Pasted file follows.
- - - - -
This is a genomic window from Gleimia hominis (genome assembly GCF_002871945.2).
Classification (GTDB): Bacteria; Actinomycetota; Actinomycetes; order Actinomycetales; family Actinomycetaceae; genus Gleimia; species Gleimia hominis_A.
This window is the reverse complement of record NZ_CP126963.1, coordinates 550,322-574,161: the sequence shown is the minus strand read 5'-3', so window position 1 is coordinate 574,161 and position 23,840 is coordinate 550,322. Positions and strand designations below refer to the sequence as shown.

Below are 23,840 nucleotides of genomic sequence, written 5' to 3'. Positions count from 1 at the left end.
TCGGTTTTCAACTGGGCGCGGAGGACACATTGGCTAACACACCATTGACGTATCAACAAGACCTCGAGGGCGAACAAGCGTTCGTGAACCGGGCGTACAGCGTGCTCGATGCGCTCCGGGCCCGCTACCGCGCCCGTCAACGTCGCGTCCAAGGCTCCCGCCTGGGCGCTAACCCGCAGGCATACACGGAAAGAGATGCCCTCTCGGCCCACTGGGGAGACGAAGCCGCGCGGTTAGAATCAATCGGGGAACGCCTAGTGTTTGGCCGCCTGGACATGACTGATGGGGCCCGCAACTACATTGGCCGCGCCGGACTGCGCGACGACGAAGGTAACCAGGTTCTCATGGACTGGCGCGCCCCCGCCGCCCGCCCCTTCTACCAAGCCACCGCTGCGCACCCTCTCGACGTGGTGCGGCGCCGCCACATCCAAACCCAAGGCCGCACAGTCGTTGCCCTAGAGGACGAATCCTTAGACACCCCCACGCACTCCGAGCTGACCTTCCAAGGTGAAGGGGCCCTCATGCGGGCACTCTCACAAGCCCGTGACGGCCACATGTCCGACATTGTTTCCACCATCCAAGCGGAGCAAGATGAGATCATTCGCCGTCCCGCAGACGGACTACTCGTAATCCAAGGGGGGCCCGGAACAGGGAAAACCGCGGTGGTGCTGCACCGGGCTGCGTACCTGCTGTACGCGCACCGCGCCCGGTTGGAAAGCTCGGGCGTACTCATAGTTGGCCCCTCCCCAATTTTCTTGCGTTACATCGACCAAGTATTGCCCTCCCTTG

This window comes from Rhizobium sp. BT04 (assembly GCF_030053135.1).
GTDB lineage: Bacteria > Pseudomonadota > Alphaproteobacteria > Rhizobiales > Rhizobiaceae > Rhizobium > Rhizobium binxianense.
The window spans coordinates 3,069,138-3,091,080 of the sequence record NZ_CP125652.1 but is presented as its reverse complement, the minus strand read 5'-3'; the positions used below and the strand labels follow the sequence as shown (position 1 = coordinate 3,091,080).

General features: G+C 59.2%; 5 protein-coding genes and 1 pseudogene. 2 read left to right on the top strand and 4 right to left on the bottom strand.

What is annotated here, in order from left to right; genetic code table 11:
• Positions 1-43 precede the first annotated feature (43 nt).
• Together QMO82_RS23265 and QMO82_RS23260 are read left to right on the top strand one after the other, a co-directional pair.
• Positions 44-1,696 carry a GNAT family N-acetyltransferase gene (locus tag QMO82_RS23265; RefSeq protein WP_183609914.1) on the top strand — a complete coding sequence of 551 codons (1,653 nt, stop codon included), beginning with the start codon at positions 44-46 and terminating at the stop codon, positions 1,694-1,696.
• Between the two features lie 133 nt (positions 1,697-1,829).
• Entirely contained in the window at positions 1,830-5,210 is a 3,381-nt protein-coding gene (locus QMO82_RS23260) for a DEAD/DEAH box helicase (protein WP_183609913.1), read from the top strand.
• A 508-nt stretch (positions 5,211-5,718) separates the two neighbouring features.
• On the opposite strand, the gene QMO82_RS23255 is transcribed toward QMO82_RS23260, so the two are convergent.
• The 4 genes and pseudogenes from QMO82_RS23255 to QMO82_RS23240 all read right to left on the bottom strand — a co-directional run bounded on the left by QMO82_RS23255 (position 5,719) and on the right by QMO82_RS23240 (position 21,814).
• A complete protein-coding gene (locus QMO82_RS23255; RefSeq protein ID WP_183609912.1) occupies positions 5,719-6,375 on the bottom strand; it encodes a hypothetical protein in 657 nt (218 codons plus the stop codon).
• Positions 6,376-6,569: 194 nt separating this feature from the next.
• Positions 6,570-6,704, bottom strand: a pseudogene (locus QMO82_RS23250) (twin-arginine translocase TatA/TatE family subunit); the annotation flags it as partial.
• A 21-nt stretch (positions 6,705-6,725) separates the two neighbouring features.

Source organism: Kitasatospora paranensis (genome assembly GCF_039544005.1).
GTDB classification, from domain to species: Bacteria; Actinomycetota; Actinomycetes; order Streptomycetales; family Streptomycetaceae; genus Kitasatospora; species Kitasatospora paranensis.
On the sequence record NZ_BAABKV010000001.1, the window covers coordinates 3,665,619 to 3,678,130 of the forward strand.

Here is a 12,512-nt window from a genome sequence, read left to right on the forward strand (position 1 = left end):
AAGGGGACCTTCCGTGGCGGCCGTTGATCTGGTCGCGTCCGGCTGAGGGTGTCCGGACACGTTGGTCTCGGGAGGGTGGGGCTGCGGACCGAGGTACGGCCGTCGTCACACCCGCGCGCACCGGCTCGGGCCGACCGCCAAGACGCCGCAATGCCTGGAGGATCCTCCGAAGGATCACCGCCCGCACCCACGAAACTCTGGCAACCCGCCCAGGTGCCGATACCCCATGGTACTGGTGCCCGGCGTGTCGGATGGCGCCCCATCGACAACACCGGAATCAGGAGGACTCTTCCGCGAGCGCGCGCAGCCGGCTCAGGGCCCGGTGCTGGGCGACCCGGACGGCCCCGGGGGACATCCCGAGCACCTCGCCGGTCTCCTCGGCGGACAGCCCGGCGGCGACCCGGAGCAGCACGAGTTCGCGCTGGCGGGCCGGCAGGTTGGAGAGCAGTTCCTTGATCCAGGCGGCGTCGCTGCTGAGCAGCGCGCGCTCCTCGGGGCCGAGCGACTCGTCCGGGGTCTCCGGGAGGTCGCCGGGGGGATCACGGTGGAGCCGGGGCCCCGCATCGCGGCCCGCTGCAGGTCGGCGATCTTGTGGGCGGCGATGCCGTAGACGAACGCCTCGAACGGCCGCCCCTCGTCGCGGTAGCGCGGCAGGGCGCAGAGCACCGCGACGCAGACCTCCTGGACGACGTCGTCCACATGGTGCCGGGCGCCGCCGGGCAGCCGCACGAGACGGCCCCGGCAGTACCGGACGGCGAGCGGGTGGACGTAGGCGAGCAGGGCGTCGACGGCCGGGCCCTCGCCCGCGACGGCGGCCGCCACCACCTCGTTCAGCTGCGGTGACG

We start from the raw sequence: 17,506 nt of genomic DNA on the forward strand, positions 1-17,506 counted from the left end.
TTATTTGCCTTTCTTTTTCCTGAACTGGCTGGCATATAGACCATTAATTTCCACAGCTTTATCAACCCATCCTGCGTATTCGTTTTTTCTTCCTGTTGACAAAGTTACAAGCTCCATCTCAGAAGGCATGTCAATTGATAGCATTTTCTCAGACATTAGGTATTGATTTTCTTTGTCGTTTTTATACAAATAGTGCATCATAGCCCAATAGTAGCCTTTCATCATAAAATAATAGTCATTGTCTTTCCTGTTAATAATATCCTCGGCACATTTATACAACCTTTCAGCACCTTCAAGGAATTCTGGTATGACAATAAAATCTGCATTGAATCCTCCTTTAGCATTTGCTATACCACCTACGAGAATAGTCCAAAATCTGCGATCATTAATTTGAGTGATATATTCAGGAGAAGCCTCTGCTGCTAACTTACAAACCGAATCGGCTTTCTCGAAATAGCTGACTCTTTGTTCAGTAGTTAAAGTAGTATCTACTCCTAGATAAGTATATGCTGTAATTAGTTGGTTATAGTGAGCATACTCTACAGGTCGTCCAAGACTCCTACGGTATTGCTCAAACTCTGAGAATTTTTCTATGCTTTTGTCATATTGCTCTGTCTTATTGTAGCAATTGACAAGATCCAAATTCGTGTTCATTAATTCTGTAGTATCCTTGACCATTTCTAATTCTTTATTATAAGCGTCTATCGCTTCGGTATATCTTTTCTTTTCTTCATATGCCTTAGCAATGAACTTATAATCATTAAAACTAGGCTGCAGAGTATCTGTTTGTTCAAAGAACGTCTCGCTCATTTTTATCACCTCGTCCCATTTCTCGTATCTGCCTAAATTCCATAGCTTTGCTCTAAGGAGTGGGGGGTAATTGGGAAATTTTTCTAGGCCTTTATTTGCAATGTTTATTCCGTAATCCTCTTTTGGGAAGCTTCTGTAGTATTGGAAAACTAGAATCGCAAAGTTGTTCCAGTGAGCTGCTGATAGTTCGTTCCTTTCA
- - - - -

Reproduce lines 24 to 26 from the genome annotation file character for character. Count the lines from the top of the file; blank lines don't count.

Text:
GTDB classification, from domain to species: Bacteria; Actinomycetota; Actinomycetes; order Streptomycetales; family Streptomycetaceae; genus Kitasatospora; species Kitasatospora paranensis.
On the sequence record NZ_BAABKV010000001.1, the window covers coordinates 3,665,619 to 3,678,130 of the forward strand.

Here is a 12,512-nt window from a genome sequence, read left to right on the forward strand (position 1 = left end):